I have found very few journalists who know that Bobby Kennedy, prior to becoming Attorney General vowed and immediately upon being sworn in made a top priority of throwing Marcello out of the country … and that he actually did it. RFK literally had Marcello kidnapped off the streets of New Orleans and dumped in Guatemala, simultaneous with an unprecedented, coordinated effort to take down his sprawling operation … which besides the usual racketeeering included seedy strip clubs across the South and Texas. In fact, the 1978 House Committee specifically ID’d Marcello, along with Jimmy Hoffa and Chicago mob boss Sam Giancana as people with … means, motive and opportunity to kill JFK.

But — a reality check here — no ink-stained newsroom beat reporter does ascertainment on the Mob. As I say, to follow the news even today you’d be inclined to believe organized crime has ceased functioning in the United States … a turn of events which truly would make us exceptional in human history. Crime kingpins are brown, scarfaced, moustachioed guys like Pablo Escobar. They operate in sweaty Latin American countries. Based on the lack of reporting we could easily believe they have no peers within our borders. No stateside kingpins. Just street level distributors like Stringer Bell and Avon Barksdale in “The Wire”.

More to the point in the JFK era, it was the official view of J. Edgar Hoover’s FBI that organized crime was a non-factor in the United States, a view that infuriated Bobby Kennedy especially since the FBI’s “investigations” of Marcello’s New Orleans operations were consistently misdirected and thwarted.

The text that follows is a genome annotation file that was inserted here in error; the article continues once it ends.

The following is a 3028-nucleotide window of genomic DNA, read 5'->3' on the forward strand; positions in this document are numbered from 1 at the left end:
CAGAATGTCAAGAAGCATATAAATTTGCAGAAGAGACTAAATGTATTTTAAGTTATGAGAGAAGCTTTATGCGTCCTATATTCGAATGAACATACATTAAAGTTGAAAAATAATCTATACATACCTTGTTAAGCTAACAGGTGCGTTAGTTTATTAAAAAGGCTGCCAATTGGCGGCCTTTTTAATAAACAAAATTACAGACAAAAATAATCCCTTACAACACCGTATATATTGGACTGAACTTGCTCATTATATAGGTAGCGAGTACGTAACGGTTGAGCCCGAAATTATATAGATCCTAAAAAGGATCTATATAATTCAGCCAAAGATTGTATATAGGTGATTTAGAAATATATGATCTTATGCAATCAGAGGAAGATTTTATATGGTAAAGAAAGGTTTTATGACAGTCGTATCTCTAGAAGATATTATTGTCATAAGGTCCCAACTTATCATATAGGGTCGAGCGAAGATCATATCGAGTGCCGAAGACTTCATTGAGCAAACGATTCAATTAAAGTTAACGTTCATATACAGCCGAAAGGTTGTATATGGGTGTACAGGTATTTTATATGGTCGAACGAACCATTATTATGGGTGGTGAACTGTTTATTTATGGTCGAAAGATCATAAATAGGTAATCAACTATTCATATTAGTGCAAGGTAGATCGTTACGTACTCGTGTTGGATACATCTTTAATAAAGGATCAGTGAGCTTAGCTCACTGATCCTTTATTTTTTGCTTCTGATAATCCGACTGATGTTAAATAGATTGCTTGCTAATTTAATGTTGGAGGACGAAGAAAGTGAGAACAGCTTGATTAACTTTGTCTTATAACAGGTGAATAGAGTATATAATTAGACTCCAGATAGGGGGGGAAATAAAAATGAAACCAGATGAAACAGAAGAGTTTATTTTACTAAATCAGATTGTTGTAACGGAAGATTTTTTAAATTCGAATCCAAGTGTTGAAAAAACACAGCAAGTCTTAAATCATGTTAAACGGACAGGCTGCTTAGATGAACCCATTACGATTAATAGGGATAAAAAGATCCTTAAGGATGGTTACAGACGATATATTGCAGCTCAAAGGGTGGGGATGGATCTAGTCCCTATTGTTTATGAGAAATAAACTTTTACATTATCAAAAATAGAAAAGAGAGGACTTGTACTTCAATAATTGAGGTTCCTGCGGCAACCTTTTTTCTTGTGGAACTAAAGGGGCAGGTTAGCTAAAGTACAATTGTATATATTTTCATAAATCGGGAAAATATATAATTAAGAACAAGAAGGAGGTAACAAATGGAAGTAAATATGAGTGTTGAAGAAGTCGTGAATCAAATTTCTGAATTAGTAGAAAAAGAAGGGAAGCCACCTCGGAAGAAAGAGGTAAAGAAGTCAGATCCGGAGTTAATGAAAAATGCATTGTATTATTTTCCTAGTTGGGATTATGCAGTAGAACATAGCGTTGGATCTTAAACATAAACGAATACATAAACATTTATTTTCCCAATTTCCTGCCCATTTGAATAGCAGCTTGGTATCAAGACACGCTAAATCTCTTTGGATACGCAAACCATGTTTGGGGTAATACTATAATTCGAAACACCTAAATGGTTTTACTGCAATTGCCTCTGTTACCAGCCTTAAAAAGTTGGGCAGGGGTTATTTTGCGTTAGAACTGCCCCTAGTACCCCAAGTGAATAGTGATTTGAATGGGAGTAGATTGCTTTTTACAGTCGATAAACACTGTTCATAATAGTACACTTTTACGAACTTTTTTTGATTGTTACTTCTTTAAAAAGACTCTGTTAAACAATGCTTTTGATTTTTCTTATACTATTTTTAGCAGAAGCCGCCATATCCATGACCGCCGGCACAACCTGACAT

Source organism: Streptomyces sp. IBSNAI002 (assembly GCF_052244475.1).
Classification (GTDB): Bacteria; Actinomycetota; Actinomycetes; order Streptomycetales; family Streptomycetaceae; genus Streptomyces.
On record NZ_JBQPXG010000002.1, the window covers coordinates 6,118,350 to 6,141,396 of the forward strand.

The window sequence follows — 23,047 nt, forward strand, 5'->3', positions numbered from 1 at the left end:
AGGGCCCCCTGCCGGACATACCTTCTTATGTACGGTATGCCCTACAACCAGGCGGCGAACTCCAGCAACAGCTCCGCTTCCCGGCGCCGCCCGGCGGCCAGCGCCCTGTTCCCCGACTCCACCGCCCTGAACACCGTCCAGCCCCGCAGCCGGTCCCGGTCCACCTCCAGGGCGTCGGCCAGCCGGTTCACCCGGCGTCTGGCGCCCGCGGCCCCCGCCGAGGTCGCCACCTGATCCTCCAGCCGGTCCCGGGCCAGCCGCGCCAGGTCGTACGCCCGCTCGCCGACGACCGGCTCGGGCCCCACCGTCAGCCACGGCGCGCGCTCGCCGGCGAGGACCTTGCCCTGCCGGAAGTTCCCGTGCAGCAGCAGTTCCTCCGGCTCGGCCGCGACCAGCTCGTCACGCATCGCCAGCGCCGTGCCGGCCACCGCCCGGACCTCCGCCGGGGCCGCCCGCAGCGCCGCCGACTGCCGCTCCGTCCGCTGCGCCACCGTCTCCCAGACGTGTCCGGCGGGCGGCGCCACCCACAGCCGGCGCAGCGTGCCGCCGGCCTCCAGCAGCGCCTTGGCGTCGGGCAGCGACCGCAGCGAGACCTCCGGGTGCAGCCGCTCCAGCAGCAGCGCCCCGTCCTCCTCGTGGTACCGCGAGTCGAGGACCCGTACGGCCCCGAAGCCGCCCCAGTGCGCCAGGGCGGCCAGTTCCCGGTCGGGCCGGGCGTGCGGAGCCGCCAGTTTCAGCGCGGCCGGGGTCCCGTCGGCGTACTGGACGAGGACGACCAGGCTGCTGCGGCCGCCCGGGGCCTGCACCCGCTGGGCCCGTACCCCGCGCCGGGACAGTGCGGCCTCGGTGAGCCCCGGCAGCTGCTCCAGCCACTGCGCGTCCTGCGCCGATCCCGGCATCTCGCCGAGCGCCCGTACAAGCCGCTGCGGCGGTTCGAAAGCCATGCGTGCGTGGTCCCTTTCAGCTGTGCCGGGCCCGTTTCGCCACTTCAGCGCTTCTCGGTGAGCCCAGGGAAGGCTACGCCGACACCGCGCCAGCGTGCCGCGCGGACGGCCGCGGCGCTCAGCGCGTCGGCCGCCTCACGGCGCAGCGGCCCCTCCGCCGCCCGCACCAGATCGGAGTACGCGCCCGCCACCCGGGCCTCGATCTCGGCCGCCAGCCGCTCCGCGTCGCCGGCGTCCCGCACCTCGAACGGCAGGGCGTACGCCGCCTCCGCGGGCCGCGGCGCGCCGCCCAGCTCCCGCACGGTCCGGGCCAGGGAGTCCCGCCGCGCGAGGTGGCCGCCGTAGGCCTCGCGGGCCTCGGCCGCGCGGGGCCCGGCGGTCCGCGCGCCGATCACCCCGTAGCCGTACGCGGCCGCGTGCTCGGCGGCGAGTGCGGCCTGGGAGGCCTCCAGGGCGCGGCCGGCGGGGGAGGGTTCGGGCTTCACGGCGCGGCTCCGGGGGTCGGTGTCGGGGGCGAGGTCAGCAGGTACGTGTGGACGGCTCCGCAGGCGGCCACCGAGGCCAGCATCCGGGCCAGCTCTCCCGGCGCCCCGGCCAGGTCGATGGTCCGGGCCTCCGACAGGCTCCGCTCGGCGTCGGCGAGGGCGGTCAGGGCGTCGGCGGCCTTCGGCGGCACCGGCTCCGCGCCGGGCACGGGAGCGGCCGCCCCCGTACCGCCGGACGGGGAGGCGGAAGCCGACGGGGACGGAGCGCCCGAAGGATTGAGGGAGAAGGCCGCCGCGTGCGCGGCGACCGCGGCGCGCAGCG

For me this is, ironically, the Occam’s Razor phase of the story.

In order to accept that Oswald acted alone you have to ignore/outright dismiss his very strange associations with Dallas’ very right-wing “White Russian” community and the crowd he assorted with in New Orleans, as well as his lack of expertise as a marksman, his jailhouse assertion that “I’m just the patsy” [an interested choice of words] and accept as his motivation that he was … suffering from low self-esteem. It’s not what you call a neat scenario.

By stark contrast, in the Marcello-driven version of events you have a bona fide, serious-as-a-heart attack adversary, requiring by far the fewest assumptions to reach a conclusion … if …  if it is a conclusion you’re comfortable making.

Means: Organized crime, should you choose to believe it exists, has professionals it can call upon to kill anyone. (Ask Whitey Bulger’s FBI compatriots.) And you don’t need an Oliver Stone-sized conspiracy. Just maybe a half dozen guys doing what they do.

Motive: Not only is this little prick Bobby Kennedy coming after one of the leaders of the American mob in that era, he’s a damned Kennedy who appears to have forgotten all the business the Mob and his father did back in the day. Getting harassed and dumped in Guatemala is not a way you treat friends. More to the point, by hitting the brother, you neuter the Attorney General.

Opportunity:  Open car. Parade. Plenty of cover … and a chump, set up to think he’s a player in some spy game, primed not only to take the fall, but be killed off in quick order. (By the mobbed-up owner of a seedy strip club … who did it, we are asked to believe, in order to spare poor Jackie Kennedy a return to Texas for Oswald’s trial.) The hand-the-cops-the-dead-patsy ploy is classic mob architecture. Plus, as a plot, it understands quite well the cultural climate of that era. The “communist sympathizer” angle virtually guarantees  that responsible elder statesmen like Gerald Ford, CIA Director Allen Dulles, segregationist poster boy Richard Russell, and all-purpose Cold War counselor John McCloy will see the peril of super-power confrontation and gravitate to the lone, glory-seeking-nut explanation, which is infinitely easier to make with that particular guy dead.